If you're like me, you're Jonesing for more Mad Men after seeing a mere half season in 2014. Now we have to wait a full fucking year for more. I cannot help you there, but I can share some links to some of the best Mad Men writing on the interweb to keep you going in between seasons. What's great about the show is that it lends itself to varying interpretations, which is why it's so damn fun to write about. There are some very good writers and online publications posting about Mad Men. I'll post some links after the break, but first a message from the Sterlings:
Slate's TV Club: The good people at Slate have been posting about quality teevee shows for a very long time. This year's Mad Men group of Willa Paksin, Seth Stevenson, and Julia Turner has been consistently entertaining even if, like most of us in the MM punditocracy, they've missed some things and gotten others wrong. Oh well, nobody's perfect. Here's ye olde LINK.
Salon: Former Salon staffer Heather Havrilesky has written some superb recaps this season even though I've often diagreed with her take. It's inevitable, I see the show as a child of the 60's. Plus Matthew Weiner is forever messing with us.
Alan Sepinwall: He's the grandaddy of teevee recappers and wrote the classic book, The Revolution Was Televised, about the recent golden age of teevee. Mad Men is, of course, prominently featured in the book and in his weekly recaps and features.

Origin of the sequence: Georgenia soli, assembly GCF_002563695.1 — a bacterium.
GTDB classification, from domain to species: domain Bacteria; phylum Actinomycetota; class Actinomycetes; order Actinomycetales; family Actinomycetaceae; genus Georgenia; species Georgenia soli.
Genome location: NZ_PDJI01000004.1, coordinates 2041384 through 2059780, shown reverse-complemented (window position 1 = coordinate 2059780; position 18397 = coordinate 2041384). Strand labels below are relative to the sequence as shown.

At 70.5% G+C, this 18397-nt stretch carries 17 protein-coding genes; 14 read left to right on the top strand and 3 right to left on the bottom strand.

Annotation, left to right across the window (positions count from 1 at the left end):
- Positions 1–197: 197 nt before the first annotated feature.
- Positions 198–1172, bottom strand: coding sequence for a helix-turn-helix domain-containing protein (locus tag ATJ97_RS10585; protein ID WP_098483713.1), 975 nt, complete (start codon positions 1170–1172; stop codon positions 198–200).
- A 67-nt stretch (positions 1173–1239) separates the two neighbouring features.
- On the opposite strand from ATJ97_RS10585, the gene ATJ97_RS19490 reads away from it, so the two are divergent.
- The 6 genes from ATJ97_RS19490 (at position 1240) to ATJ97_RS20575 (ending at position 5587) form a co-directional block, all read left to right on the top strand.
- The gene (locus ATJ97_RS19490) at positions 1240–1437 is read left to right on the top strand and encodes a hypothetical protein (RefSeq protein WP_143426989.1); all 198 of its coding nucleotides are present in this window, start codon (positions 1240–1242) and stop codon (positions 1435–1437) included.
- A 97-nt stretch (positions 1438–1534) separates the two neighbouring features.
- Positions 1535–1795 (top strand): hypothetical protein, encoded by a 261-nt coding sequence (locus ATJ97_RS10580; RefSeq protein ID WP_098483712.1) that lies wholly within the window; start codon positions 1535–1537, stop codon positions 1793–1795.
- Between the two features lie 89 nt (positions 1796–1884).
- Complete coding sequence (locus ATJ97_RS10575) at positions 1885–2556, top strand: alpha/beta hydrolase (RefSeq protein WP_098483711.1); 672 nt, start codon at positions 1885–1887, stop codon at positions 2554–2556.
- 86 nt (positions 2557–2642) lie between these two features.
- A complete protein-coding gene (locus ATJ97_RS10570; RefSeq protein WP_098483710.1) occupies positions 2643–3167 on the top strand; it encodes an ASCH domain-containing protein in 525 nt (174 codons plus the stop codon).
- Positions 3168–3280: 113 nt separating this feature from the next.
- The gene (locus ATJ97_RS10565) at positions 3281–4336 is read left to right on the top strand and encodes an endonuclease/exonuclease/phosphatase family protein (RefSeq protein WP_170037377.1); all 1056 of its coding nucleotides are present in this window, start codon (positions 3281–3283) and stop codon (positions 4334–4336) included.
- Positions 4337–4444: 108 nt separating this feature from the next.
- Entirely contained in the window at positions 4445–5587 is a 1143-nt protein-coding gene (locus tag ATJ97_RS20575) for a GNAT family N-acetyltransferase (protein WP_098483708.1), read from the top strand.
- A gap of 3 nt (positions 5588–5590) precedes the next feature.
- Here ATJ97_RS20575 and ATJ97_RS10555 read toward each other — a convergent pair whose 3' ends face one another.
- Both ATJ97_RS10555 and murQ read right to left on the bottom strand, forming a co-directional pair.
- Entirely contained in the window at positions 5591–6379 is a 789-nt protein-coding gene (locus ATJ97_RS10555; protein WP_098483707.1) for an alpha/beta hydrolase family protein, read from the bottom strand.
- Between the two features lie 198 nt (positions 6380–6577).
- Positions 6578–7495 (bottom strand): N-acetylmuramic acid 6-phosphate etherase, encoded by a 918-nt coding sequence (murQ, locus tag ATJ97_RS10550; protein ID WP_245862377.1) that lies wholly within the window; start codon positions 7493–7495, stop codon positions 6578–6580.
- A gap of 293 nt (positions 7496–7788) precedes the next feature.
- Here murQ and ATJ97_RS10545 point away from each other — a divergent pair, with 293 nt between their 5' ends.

Grantland: Bill Simmons' online publication is about more than just sports. They have a thriving popular culture side, which features Mad Men recaps by Andy Greenwald and Molly Lambert as well as weekly power rankings by Mark Lisanti.
Vulture: The cultural blog of New York Magazine has extensive Mad Men coverage including recaps by another Salon alum, Matt Zoeller Seitz, and some outstanding features including a recent one from Margaret Lyons, The Complete History Of Don and Peggy's Relationship on Mad Men. It's probably only for obsessives but what can I tell ya?
This list far from comprehensive. If you have any additions, please leave a comment.
I'll give Robert Morse as Bert Cooper (who else?) the last word: